Anxiety in Cats: Is Your Feline Stressed Out?

Anxiety in Cats: Is Your Feline Stressed Out?

Have you seen those videos on TikTok or YouTube where pet owners place a cucumber or water bottle behind their cat without them knowing… only to see them turn around, jump into the air, and then scatter off as fast as they can?

While those videos are funny to some, inflicting that kind of fear is no laughing matter.

The truth is, anxiety in cats is a real issue. Scientists and veterinarians believe that it plays a huge role in some of the strange cat behavior problems pet owners see everyday.

So, what exactly is cat anxiety?

Similar to anxiety in humans, cat anxiety is a debilitating fearful or dreadful anticipation.

Cats by nature are usually on high alert. They’re either on the hunt for their own prey, or steering clear from being hunted themselves.

To your cat, a potential danger lurks around every corner. Maybe it’s the vacuum cleaner, the strange noises from the ice maker, or that automatic garbage can that has them on alert.

In other words, cat anxiety encourages that fight or flight response. They’re either gearing up to attack, or ready to run and take cover under your bed. And here’s the issue: cat anxiety not only increases their heartbeat, but it leaves them feeling restless and unusually tense.

But it doesn’t always have to be a strange object or a weird noise that raises your cat’s anxiety. A new home, a change in your cat’s routine, a new location of their litter box, a strange odor, or a new family member can also throw your cat into an anxious state.

And here’s where things get tricky: there are different types of anxiety in cats.

Types of anxiety in cats

Cat anxiety is usually categorized as situational or generalized.

Situational anxiety in cats usually includes traveling in a car, visiting a vet, being left home alone, meeting a dog for the first time, etc. These are all situational events.

Generalized anxiety in cats can happen at any time, any place, and for no apparent reason—at least to you.

But generalized cat anxiety can have many triggers. It can be lighting a candle, blending a smoothie, packing your gym bag, or rearranging your furniture. There may not be any specific reason why your cat feels anxious; they just exhibit anxious behaviors regardless of where they are, what they see, or who they’re with.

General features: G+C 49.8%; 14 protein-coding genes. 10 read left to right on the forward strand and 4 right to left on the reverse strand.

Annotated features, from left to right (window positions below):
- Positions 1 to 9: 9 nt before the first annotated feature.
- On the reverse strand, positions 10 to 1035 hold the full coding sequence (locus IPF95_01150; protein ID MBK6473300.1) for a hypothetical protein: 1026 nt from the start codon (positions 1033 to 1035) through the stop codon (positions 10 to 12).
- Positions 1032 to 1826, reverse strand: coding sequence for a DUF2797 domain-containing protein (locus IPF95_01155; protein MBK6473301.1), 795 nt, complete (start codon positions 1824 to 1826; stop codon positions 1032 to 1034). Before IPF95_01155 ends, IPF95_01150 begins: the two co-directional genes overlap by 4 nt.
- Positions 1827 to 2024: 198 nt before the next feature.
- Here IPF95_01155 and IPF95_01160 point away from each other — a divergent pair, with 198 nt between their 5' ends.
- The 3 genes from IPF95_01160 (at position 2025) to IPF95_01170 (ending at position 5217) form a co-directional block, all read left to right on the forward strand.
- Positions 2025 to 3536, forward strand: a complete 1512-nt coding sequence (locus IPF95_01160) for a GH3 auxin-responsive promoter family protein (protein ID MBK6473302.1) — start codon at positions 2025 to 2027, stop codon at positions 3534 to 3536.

That said, there is one type of anxiety in cats that has become an epidemic…

Separation anxiety in cats

This is the most common type of cat anxiety.

In fact, scientists have known that separation anxiety is a huge issue in dogs. But it seems that our feline friends have been secretly suffering from this same condition for years.

And the worst part? Separation anxiety in cats is getting worse.

Since the COVID-19 pandemic, pet owners have seen a huge increase of separation anxiety in their beloved pets.

Why? After being told to stay home for months on end, the world has slowly returned to a semi-normal state. But meanwhile, our feline friends have gotten so used to having us around 24/7, that it’s become their new normal.

Now they’re learning to adjust again, and it’s not as easy for them as it is for you.

As we mentioned above, separation anxiety falls within the situational anxiety category. When you leave your fluffy feline at home, you may think they’re going to relax in their cat tree until you return. While that may be the case for some cats, others remain in fight or flight mode.

Their human is now gone, maybe forever in their mind. And now, they’re left in the house with potential dangers around every corner. They may be wondering: “What happened to my owner? Will they ever return?”

Of course, we don’t really know what’s going on in our cat’s head. But we do know that separation anxiety is the equivalent of a panic attack. Pretty scary, right?

But there are other types of anxiety in cats…



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